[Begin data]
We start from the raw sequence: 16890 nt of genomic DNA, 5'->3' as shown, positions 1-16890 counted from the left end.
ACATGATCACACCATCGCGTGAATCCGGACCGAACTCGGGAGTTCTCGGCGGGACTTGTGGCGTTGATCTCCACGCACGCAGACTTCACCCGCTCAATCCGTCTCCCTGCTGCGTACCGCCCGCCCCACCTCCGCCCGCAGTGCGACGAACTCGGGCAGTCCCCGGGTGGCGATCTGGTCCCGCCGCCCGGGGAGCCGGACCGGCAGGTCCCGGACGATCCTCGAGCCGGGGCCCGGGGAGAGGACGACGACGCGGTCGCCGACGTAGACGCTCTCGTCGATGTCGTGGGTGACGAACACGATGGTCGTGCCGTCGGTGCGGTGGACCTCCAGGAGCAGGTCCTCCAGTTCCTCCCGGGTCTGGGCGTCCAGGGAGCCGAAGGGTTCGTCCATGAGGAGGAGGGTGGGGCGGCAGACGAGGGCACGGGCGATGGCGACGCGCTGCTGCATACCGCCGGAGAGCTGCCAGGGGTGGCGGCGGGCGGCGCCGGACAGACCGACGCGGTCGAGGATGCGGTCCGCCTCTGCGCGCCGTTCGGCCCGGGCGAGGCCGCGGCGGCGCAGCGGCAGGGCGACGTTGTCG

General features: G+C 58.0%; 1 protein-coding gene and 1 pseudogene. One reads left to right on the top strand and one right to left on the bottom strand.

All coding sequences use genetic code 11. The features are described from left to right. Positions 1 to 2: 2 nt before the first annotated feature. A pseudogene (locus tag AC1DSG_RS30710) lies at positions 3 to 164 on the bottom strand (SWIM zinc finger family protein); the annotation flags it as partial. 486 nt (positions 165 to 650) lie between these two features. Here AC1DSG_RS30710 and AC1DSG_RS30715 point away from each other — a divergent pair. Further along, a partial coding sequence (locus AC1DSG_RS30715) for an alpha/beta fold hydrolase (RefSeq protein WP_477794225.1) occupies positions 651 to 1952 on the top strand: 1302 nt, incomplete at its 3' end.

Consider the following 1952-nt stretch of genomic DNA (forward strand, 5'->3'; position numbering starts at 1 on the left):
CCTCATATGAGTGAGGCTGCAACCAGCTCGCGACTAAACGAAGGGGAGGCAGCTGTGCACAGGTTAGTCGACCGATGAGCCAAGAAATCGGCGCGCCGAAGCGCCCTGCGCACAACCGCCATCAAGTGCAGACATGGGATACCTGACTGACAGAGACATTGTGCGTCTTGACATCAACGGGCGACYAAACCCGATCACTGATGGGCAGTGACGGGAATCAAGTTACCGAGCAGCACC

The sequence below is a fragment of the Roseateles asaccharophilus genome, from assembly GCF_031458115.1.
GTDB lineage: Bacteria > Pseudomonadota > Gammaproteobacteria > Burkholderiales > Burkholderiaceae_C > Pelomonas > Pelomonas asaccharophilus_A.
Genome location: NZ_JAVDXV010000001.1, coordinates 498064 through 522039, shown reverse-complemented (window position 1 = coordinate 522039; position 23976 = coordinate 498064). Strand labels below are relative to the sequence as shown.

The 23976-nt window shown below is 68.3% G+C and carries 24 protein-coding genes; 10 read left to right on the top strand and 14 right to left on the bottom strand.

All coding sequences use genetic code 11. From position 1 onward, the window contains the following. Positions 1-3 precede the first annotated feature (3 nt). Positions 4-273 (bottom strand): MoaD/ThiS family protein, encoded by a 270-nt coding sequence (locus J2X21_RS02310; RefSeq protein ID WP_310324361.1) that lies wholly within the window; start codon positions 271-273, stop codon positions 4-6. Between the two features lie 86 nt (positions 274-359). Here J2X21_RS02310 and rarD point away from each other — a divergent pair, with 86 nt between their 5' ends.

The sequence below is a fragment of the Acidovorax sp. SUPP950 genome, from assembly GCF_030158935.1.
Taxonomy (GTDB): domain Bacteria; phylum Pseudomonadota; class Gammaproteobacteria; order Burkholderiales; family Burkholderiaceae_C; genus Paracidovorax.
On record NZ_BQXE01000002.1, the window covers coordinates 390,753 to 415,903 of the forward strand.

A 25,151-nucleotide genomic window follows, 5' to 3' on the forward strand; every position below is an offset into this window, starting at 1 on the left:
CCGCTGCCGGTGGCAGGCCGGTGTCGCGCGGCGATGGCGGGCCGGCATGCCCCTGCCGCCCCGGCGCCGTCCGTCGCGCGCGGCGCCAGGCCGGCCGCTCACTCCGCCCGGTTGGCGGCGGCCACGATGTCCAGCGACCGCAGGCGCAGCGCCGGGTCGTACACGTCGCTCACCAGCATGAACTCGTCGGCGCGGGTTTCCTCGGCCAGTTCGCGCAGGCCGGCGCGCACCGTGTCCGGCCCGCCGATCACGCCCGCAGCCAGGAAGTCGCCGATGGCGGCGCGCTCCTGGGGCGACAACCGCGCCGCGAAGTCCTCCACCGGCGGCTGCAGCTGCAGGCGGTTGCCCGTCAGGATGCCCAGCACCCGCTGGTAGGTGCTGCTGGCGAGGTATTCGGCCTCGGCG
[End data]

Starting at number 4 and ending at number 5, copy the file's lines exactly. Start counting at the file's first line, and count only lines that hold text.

All coding sequences use genetic code 11. The features are described from left to right. Positions 1 to 2: 2 nt before the first annotated feature. A pseudogene (locus tag AC1DSG_RS30710) lies at positions 3 to 164 on the bottom strand (SWIM zinc finger family protein); the annotation flags it as partial. 486 nt (positions 165 to 650) lie between these two features. Here AC1DSG_RS30710 and AC1DSG_RS30715 point away from each other — a divergent pair. Further along, a partial coding sequence (locus AC1DSG_RS30715) for an alpha/beta fold hydrolase (RefSeq protein WP_477794225.1) occupies positions 651 to 1952 on the top strand: 1302 nt, incomplete at its 3' end.

Consider the following 1952-nt stretch of genomic DNA (forward strand, 5'->3'; position numbering starts at 1 on the left):